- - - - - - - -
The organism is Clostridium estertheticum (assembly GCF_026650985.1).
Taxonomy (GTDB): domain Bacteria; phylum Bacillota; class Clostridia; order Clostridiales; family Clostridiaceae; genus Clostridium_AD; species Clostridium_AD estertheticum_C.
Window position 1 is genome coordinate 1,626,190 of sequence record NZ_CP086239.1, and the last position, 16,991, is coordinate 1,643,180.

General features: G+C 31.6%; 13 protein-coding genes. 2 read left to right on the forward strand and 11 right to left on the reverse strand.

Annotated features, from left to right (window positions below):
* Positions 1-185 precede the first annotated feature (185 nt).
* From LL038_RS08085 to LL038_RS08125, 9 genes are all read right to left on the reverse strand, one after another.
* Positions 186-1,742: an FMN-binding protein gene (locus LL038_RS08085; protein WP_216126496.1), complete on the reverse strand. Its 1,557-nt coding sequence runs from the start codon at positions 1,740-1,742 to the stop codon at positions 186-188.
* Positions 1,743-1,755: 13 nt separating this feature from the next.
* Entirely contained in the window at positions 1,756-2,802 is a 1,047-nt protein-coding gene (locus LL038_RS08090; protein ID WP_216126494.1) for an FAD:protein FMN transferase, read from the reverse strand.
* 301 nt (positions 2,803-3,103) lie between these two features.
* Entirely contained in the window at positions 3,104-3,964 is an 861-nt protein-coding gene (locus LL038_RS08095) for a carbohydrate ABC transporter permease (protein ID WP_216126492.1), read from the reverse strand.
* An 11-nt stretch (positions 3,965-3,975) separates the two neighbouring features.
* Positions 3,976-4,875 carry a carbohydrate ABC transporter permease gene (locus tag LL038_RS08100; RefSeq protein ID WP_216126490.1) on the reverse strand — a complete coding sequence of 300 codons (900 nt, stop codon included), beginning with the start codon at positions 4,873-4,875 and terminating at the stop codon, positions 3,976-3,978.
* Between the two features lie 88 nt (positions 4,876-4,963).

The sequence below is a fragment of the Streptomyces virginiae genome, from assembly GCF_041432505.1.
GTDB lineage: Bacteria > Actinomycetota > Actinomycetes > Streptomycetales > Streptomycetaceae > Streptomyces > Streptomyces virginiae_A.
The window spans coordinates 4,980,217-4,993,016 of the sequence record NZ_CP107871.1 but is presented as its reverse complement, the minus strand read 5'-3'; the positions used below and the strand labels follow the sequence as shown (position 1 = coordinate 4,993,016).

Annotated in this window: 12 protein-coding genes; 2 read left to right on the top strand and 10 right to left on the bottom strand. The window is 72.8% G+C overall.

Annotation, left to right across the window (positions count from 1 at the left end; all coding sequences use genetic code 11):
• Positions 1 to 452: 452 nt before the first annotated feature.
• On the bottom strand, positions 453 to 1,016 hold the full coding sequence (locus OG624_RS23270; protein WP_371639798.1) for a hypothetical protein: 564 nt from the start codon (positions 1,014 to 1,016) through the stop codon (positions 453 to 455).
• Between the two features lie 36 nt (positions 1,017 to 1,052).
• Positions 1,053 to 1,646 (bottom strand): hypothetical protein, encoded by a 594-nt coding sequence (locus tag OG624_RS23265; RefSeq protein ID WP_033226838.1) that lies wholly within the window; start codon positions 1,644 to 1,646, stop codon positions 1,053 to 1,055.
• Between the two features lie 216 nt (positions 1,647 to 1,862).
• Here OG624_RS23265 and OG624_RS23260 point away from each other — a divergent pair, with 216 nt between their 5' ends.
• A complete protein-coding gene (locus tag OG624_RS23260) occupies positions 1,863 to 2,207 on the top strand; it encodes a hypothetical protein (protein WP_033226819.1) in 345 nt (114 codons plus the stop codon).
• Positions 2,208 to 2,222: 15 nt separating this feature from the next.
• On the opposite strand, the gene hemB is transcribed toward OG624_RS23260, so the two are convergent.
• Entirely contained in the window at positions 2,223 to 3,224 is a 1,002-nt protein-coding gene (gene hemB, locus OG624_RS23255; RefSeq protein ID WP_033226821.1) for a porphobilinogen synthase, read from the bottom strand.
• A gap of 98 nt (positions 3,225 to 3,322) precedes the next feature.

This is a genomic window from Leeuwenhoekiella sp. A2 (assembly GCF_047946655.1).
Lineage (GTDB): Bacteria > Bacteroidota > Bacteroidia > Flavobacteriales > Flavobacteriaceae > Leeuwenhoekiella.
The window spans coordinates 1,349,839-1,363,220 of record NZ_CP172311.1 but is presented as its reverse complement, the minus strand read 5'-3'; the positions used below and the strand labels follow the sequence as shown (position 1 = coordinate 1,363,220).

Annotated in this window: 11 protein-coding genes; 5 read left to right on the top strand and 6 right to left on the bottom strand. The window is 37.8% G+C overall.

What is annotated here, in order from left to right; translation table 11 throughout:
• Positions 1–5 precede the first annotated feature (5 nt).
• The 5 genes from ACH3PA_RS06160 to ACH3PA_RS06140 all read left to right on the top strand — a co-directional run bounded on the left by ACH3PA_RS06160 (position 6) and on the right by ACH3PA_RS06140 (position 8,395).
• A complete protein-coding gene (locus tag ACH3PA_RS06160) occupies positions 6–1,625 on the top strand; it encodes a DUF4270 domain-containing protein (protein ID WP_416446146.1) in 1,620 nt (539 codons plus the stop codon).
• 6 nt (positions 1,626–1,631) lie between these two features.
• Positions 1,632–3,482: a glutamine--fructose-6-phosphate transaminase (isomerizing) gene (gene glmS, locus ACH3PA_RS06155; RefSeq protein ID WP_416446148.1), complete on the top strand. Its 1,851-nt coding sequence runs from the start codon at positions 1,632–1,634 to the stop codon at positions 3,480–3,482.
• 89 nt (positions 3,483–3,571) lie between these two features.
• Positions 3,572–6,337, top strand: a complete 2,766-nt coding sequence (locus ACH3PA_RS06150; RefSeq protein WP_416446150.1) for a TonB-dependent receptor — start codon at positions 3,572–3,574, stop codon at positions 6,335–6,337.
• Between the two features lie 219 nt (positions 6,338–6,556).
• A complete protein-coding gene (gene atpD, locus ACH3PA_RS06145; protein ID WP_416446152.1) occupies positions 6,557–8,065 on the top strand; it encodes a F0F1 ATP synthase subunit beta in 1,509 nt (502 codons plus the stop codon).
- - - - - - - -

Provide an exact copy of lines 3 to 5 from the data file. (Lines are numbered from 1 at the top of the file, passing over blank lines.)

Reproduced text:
Window position 1 is genome coordinate 1,626,190 of sequence record NZ_CP086239.1, and the last position, 16,991, is coordinate 1,643,180.

General features: G+C 31.6%; 13 protein-coding genes. 2 read left to right on the forward strand and 11 right to left on the reverse strand.

Annotated features, from left to right (window positions below):